Our study also revealed a correlation between osteocalcin level and inorganic P and between osteoprotegerin and inorganic P and CRP. In patients with CKD, it is well established that hyperphosphataemia is associated with the development of vascular calcification [38, 44, 7782]. Recent studies have demonstrated that high extracellular phosphate levels induce the transformation of VSMCs into osteoblast-like cells, which suggests that vascular calcification is an active process. Moreover, elevated extracellular phosphate levels are associated with the increase in bone-associated proteins such as osteocalcin and osteopontin [38, 78]. Fetuin A correlated well with the level of calcium ions. Also in the study by Cagli et al. there was a positive correlation between serum fetuin A and calcium [80]. In this study, a relationship between the concentration of renalase and the kidney injury markers creatinine and urea was noted. In the study by Malyszko et al. [72], renalase levels in patients after kidney transplantation also correlated with plasma creatinine concentration and MDRD eGFR values.

Limitations

Our study has some limitations. The number of participants included to the study is relatively small (139 patients with CKD and 45 healthy volunteers). Study and control groups differ in age due to the fact that it is difficult to find healthy people aged 60–70 years to match study group. There are also differences in other demographic data such as sex, diabetes mellitus and hypertension between groups.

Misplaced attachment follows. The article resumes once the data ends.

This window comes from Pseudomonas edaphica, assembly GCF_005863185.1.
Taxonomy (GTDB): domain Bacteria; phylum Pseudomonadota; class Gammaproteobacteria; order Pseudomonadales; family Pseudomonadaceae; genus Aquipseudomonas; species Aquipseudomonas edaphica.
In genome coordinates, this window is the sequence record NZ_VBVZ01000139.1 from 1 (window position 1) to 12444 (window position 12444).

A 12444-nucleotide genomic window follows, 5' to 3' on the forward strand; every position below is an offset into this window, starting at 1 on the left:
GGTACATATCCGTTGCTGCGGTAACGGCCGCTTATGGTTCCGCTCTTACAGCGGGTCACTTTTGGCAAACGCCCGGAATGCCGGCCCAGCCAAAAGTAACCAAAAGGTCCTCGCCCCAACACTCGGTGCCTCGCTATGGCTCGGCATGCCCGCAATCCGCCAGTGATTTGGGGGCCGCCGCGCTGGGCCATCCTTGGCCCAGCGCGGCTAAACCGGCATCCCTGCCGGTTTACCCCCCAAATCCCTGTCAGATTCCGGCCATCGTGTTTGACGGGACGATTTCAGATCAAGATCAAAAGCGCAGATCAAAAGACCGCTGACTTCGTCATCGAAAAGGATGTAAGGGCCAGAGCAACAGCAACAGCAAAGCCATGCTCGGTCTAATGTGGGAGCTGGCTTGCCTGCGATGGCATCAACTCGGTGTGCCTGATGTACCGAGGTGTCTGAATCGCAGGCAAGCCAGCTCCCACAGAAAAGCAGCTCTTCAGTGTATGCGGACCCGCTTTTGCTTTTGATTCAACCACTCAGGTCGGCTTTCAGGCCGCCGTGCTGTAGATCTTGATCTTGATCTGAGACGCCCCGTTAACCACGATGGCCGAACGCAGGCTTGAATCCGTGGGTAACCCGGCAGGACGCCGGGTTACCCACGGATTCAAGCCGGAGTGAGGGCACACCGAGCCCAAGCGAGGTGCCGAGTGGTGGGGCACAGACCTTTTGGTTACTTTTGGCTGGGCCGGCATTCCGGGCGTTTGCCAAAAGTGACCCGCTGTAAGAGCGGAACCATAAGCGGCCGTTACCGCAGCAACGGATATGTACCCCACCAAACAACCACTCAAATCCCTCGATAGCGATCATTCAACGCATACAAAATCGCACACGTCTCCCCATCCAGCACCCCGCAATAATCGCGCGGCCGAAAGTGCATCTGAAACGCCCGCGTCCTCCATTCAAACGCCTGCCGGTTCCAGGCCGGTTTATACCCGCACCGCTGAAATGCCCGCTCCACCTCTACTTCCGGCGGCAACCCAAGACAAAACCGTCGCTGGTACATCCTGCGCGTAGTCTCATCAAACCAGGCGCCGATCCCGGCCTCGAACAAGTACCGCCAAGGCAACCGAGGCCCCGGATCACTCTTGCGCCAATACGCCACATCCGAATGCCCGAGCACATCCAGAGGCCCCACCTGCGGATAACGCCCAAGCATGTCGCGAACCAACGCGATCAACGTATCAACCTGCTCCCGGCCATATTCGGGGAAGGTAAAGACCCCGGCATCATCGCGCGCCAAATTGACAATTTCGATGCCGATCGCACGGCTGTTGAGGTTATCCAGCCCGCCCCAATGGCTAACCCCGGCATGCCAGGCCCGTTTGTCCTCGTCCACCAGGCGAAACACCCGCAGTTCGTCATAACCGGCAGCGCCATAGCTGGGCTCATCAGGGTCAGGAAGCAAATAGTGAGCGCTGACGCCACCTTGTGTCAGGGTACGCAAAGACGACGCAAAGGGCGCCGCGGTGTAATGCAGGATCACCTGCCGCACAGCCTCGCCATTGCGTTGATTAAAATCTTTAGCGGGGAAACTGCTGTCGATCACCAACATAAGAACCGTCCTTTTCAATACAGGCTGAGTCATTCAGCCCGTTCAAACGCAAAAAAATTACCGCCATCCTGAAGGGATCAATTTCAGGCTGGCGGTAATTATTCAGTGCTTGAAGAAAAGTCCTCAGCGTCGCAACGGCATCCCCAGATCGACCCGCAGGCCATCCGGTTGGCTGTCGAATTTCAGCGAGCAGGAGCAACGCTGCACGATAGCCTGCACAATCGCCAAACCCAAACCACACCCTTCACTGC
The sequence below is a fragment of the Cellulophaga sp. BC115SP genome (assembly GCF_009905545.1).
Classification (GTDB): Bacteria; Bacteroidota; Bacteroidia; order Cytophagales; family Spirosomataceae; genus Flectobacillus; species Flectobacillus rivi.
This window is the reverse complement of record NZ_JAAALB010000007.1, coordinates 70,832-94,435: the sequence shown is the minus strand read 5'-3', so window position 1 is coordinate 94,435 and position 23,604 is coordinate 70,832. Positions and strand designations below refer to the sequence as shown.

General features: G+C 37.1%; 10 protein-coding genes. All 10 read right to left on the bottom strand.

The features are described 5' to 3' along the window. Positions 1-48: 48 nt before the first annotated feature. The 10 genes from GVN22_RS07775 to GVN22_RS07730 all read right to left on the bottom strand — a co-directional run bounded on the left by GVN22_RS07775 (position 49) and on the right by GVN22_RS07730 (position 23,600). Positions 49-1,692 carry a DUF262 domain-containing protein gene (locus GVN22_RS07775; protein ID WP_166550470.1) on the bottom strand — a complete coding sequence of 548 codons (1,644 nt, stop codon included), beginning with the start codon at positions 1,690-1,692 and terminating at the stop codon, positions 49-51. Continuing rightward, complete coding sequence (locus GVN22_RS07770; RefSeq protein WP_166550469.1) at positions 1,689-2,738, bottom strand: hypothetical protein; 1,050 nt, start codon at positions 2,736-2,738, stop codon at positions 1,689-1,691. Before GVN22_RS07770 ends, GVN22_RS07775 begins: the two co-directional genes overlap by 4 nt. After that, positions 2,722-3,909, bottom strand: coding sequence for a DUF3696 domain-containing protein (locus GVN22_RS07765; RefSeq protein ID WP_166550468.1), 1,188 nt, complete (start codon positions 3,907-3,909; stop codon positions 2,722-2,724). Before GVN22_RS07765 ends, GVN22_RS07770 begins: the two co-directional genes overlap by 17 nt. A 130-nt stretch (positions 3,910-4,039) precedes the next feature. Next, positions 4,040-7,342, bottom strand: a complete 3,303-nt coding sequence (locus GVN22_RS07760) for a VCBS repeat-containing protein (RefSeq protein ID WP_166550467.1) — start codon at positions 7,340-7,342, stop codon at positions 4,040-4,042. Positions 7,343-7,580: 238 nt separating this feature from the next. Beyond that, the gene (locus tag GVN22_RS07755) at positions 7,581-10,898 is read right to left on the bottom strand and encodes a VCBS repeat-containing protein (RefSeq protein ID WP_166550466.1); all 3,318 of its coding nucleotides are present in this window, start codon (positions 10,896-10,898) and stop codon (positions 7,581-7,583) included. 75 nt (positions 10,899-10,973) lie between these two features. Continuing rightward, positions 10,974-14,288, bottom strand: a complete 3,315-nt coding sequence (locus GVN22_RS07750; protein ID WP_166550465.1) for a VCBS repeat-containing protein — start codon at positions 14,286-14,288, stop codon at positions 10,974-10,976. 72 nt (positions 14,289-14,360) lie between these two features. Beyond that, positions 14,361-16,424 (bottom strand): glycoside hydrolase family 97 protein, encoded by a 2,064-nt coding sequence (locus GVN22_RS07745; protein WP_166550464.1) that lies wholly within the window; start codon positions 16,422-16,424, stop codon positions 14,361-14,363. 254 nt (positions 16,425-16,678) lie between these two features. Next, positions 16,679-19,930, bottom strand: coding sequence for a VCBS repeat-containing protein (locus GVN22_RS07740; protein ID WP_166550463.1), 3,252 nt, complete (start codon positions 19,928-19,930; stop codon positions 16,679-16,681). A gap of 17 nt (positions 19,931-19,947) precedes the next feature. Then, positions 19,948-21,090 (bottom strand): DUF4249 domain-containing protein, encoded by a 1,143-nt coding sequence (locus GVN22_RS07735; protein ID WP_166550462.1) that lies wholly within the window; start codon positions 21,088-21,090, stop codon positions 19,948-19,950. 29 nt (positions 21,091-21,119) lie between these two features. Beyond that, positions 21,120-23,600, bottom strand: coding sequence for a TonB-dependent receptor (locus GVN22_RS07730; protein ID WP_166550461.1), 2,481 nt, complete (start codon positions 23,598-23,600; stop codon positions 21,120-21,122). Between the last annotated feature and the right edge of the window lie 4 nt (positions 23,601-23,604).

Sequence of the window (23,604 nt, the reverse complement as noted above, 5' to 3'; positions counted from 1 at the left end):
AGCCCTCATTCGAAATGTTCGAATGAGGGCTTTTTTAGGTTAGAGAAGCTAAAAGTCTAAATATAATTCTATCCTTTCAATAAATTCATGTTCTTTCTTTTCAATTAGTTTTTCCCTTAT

Conclusions

In conclusion, we showed that significantly decreased levels of fetuin A and increased concentration of osteocalcin were present in all patients with chronic kidney disease. Moreover, MMP-2 and TIMP-2 concentrations were much higher in patients with chronic kidney disease, suggesting that these factors may be involved in the pathogenesis of CAD in patients with CKD. Lack of significant differences in parameters associated with the transport of cholesterol may mean that commonly measured cholesterol level does not play the important role in the CV risk stratification in CKD patients. Moreover, according to literature, in uremic conditions HDL particles may lose their protective properties and also become atherogenic. The level of renalase was significantly higher in patients with CKD than in controls and it increased with the deterioration of renal function. The results suggest that that valvular calcifications may constitute a marker for atherosclerosis.

Declarations

Acknowledgment

This work was funded by Iuventus Plus 2012 grant no. IP2011014571 from the Polish Ministry of Science and Higher Education.

Authors’ Affiliations

(1)
Department of Nephrology, Hypertension and Family Medicine, WAM University Hospital of Lodz, Medical University of Lodz
(2)
Department of Hypertension, Medical University of Lodz
(3)
Nofer Institute of Occupational Medicine